“They Fled North Korea for ‘Little Pyongyang,’ but Are Paying a Heavy Price” -NBC News

NBC News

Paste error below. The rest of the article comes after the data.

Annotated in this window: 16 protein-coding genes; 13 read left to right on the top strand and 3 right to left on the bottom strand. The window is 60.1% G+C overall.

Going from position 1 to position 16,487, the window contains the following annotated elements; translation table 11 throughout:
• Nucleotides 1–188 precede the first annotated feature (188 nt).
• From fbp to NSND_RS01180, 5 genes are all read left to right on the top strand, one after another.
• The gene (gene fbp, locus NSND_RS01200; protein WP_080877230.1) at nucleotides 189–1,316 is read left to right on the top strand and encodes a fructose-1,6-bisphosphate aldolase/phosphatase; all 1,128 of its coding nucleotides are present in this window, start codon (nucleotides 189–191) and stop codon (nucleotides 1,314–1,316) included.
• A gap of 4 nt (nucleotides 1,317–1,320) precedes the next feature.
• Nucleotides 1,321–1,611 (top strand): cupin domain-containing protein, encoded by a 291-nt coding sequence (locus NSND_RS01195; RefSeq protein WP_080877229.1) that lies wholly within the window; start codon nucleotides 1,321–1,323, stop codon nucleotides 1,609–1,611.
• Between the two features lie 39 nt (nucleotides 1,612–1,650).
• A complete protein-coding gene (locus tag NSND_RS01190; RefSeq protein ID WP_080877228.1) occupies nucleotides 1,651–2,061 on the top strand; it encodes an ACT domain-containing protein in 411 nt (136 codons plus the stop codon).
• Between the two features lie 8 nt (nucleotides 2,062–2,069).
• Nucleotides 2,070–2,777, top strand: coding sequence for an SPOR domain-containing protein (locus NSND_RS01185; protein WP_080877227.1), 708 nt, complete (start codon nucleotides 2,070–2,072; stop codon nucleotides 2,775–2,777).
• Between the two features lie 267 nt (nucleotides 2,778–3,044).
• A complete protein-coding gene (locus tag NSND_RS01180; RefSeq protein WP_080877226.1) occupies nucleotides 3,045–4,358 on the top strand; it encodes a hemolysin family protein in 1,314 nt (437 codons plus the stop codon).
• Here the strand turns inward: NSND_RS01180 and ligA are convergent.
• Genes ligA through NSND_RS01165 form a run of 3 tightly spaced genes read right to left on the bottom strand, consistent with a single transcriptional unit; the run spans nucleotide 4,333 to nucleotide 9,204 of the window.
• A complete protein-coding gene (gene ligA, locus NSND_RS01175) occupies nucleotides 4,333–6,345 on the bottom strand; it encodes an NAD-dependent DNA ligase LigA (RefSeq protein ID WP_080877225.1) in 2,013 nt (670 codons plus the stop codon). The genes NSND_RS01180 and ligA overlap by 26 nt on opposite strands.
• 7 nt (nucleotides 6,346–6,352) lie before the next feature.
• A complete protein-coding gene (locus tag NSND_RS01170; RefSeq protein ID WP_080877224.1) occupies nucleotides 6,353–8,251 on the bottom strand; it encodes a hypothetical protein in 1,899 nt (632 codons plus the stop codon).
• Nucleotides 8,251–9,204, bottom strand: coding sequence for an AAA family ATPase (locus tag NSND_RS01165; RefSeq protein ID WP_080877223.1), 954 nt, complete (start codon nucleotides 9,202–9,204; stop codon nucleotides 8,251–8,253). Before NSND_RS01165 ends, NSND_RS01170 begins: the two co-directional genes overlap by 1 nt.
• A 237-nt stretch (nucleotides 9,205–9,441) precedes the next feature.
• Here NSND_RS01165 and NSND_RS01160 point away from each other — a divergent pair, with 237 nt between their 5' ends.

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Summary: ” “When I left North Korea it was a life-or-death decision,” he said, speaking while colleagues around him noisily renovated a new Korean butchery in New Malden. He traveled through Vietnam, Cambodia, and finally Thailand, just where he got a plane ticket to the U.K. Around 5,300 miles from North Korea’s brutal dictatorship, the bland commuter suburb of New Malden has become an improbable home to hundreds of escapees. He publishes the Free NK newspaper both in print, and online, employing around five members of staff — both North and South Koreans — and highlighting the atrocities the regime is inflicting on his countrymen. “If you in factcompare two lives, one in North Korea, and the other one in New Malden, the difference is care for hell and heaven,” the 43-year-old told NBC News. One of these, a Korean barbecue, is owned by a 34-year-old restaurateur who only wants to be pointed out by his nickname, King, amid fears of his family being punished. Not only does he circulate around the newspaper locally, he sends the digital files to South Korea just where they’re printed out, attached to balloons, and dropped over with North Korea as anti-regime propaganda. “It’s not just the family that you have in mind, you have got to in factbe prepared to die, really, while escaping,” he said. Picking his moment, Kim bribed some border guards to vacate a stretch of North Korea’s river border with China, allowing him to cross with his wife, and two children. There were 655 North Koreans registered as living in the U.K. Nonetheless, Kim Jong Un’s regime continues to promise to build a nuclear weapon capable of hitting to the U.S. However, the European Alliance, for Human Rights in North Korea believes the actual is likely closer to 1,00. When he lived in North Korea, he served as an officer in the Korean People’s Army, and it was his job to catch defectors. In the rooms above the superstore are the unglamorous offices of Free NK, a North Korean newspaper run by Kim Joo Il, an additional defector. Kim Joo Il was single when he fled but he’d to give consideration to the consequences his escape would’ve on his remaining family members. by Alexander Smith An array of sauces on display in the Korean Foods superstore in the New Malden area of London. “We’ve got to have the correct direction of the wind,” Kim Joo Il said, proudly showing off of an example of one of these airborne packages, sealed in a clear plastic bag. “The wind is really crucial to sending the newspapers to North Korea.” The regime often exercises a merciless policy of collective punishment against remaining relatives, sending them to labour camps or worse. “Threats to our own safety are constantly lurking in the background.” “My big brother is now in prison in North Korea, and he isn’t getting released any time soon,” Kim Kwang Myong told NBC News. “Personally it took me eight years to finally invent my mind, and in the eighth year I made my escape.” Carolina Reid / NBC News LONDON — The defectors who currently call “Little Pyongyang” home paid a heavy price to have access to there. Totalitarian North Korea restricts every aspect of public life, throwing people into Nazi-style camps, for crimes as petty as “gossiping” about the state. Like numerous people here, he fled North Korea, but left family members behind.”

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